13. Paragraph 2.20 is a summary of the information provided in the earlier parts of the form with totals. Some versions of form E you will use would automatically add up and fill in the totals for you, otherwise you have to do it yourself.
14. Paragraph 3.1 is where you set out your “reasonable income needs”. It is divided into two sections, one for you, and one for any children living with you. It is usually very important to have a clear and realistic understanding of how much money you are likely to need to live on in the future, so rather than filling in the form itself (which generally doesn’t have much space) you can make a separate list and add it to the form as an attachment.
15. Paragraph 3.2 is for your “reasonable capital needs” which for most people means the cost of buying somewhere suitable to live. You don’t necessarily have to put commit to a particular figure or put figures in this section at this stage. It is generally acceptable to put “suitable housing, £to be confirmed”. But it is important to think about this issue carefully, look for agents particulars for suitable properties in the right kind of area, think about how much it would cost to buy the property, including professional fees (solicitors, valuers etc) and stamp duty, reasonable removal costs, and a certain amount of moving in expenditure such as curtains, carpets and other adaptations.
16. Paragraph 4.1.1 is for significant changes in assets or income in the last 12 months. For example you may have lost your job, or you may have sold an asset and used the money for something else. You may also have closed down bank accounts etc. It is sensible to list these things in this section, because it avoids questions being asked about them later. Paragraph 4.1.2 is for similar changes which might occur in the next 12 months. The future is uncertain, and you can’t be expected to crystal ball gaze with any accuracy. But, for example, if you know that you are likely to lose your job, or that you are likely to inherit money from someone who has died, you should put that information in this paragraph.
Once you have got to paragraph 4.1.2 you have pretty much completed your task. There may be points that you would like to include in the later sections, but on the whole you should keep your comments to a minimum. The exception is paragraph 4.6, which concerns information about your new partners financial circumstances which is often a sensitive subject. Your new partner is not a party to these court proceedings (or negotiations) and so they cannot be expected to provide detailed financial information. At this stage you are expected, simply, to explain your new partners financial situation as far as it is known to you.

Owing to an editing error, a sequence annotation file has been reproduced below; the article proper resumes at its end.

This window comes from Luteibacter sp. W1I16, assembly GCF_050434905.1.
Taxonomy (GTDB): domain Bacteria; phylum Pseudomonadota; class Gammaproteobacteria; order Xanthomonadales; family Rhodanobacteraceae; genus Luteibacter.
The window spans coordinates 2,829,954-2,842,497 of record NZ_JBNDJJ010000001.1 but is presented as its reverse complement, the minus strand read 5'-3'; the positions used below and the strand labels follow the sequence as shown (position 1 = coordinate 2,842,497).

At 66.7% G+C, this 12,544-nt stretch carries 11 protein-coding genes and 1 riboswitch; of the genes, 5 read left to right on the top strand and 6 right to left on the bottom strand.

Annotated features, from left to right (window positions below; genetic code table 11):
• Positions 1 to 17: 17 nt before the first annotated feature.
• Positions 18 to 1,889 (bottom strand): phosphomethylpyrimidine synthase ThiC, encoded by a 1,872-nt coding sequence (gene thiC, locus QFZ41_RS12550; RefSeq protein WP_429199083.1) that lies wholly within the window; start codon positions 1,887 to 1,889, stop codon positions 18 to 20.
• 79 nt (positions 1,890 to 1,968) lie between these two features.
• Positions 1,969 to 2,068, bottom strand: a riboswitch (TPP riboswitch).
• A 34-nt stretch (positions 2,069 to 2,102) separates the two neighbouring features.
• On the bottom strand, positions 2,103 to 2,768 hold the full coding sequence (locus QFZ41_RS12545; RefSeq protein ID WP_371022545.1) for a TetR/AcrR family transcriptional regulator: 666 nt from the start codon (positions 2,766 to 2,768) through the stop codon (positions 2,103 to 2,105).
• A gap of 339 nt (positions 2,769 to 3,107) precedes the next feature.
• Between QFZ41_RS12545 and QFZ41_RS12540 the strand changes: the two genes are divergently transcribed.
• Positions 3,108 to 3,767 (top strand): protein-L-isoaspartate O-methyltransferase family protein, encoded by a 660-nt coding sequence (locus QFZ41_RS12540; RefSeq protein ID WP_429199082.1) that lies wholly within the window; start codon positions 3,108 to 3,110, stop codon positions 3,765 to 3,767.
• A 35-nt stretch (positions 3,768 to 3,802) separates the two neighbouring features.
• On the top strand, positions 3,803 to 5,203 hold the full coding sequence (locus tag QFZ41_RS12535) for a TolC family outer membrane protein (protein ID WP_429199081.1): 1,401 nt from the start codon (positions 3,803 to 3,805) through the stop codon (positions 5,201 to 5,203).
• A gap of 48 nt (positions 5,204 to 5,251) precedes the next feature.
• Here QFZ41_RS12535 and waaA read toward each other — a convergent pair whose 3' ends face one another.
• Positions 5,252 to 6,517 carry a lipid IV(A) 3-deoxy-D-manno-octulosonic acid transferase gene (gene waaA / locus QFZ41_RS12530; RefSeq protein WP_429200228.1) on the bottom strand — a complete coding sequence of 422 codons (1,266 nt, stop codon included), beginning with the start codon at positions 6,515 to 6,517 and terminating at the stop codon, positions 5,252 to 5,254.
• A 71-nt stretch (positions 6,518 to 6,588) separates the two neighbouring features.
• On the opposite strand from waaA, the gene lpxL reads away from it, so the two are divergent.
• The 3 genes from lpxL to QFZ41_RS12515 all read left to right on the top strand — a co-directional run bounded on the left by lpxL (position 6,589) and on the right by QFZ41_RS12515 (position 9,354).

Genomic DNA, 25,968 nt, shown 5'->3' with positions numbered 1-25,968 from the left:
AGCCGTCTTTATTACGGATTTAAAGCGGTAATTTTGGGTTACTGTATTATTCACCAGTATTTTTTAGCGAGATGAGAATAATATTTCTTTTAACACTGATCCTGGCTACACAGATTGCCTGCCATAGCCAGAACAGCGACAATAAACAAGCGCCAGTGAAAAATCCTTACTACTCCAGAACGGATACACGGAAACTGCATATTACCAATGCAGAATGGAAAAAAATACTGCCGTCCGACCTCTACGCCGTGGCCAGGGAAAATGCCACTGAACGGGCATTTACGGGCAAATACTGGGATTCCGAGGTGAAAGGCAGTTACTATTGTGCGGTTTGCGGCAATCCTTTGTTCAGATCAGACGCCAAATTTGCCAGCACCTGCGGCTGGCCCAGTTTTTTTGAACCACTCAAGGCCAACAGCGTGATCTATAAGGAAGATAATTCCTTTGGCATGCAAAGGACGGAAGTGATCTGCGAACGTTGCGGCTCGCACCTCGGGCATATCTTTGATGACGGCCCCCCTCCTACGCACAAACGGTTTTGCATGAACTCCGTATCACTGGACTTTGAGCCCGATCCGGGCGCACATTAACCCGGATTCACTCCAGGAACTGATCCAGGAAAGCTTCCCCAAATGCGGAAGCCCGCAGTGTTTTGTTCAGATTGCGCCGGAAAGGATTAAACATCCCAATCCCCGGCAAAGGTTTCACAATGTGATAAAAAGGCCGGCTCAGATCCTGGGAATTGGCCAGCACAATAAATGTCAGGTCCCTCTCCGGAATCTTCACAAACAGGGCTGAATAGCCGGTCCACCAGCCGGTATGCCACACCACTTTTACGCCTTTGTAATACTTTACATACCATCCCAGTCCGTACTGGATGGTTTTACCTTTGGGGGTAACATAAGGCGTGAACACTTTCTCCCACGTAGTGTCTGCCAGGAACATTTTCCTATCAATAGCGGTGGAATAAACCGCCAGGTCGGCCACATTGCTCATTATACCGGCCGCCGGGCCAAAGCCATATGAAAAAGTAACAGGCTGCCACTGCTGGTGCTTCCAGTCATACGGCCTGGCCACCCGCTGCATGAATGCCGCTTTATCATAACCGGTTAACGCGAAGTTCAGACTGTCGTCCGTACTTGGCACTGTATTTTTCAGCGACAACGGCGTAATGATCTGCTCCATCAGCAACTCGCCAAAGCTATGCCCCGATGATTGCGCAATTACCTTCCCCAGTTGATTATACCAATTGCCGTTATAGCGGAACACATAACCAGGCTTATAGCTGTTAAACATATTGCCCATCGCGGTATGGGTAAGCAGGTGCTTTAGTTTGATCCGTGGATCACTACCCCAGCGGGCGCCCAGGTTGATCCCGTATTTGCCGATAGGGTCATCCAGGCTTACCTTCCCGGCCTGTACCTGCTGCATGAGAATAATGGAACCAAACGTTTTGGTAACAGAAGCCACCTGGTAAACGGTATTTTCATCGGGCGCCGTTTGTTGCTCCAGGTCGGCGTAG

Signing your form E.
When the form and its enclosures are ready you are expected to sign the form at the end, to confirm that it is true and that it accurately and fully sets out your financial circumstances, and any other relevant financial circumstances. In practice digital signatures are acceptable, but you should bear in mind that the form will be treated as if you have signed it, even if you haven’t, so it is important that the final version is as accurate as you can make it.
Getting your form E and supporting documents ready to share.
Form E and supporting documentation is usually stored, exchanged, and sent to court in digital format. A paper version would be quite bulky. So it is helpful to scan the form E and convert it to a PDF file once you have filled it in and signed it. Similarly you should scan the documents you are attaching and convert to a PDF file. It is best to have two separate files – one is the form E itself and one is the attached them documents. Make sure the documents are in a logical order, and if there are a lot of them it may be sensible to break them down into a few separate PDFs, for example one for your bank statements, one for your salary statements etc. The PDF files can then be sent with an email, or uploaded onto the court IT platform if you are in proceedings already.
Health Warning :This post is intended as a general guide only – It is important to obtain expert advice about your own situation, I can certainly accept no responsibility for any loss you might suffer as a result of relying purely on the information on this website.
John Pratley is an expert divorce lawyer, who has more than 25 years’ experience advising clients purely about divorce and related family law issues, such as the financial consequences of separating and divorcing. After establishing the first niche family law practice in Bristol, and going on to senior management roles in a national firm, John set up Apple Tree Family Law in 2018. Apple Tree Family Law solicitors specialise in advice about divorce and financial issues.
We are based in Bristol and Exeter, but we have clients all over the UK and further afield. We offer, simply, clear and accurate advice about divorce and family law issues, and the very best client service, for a clear and reasonable price.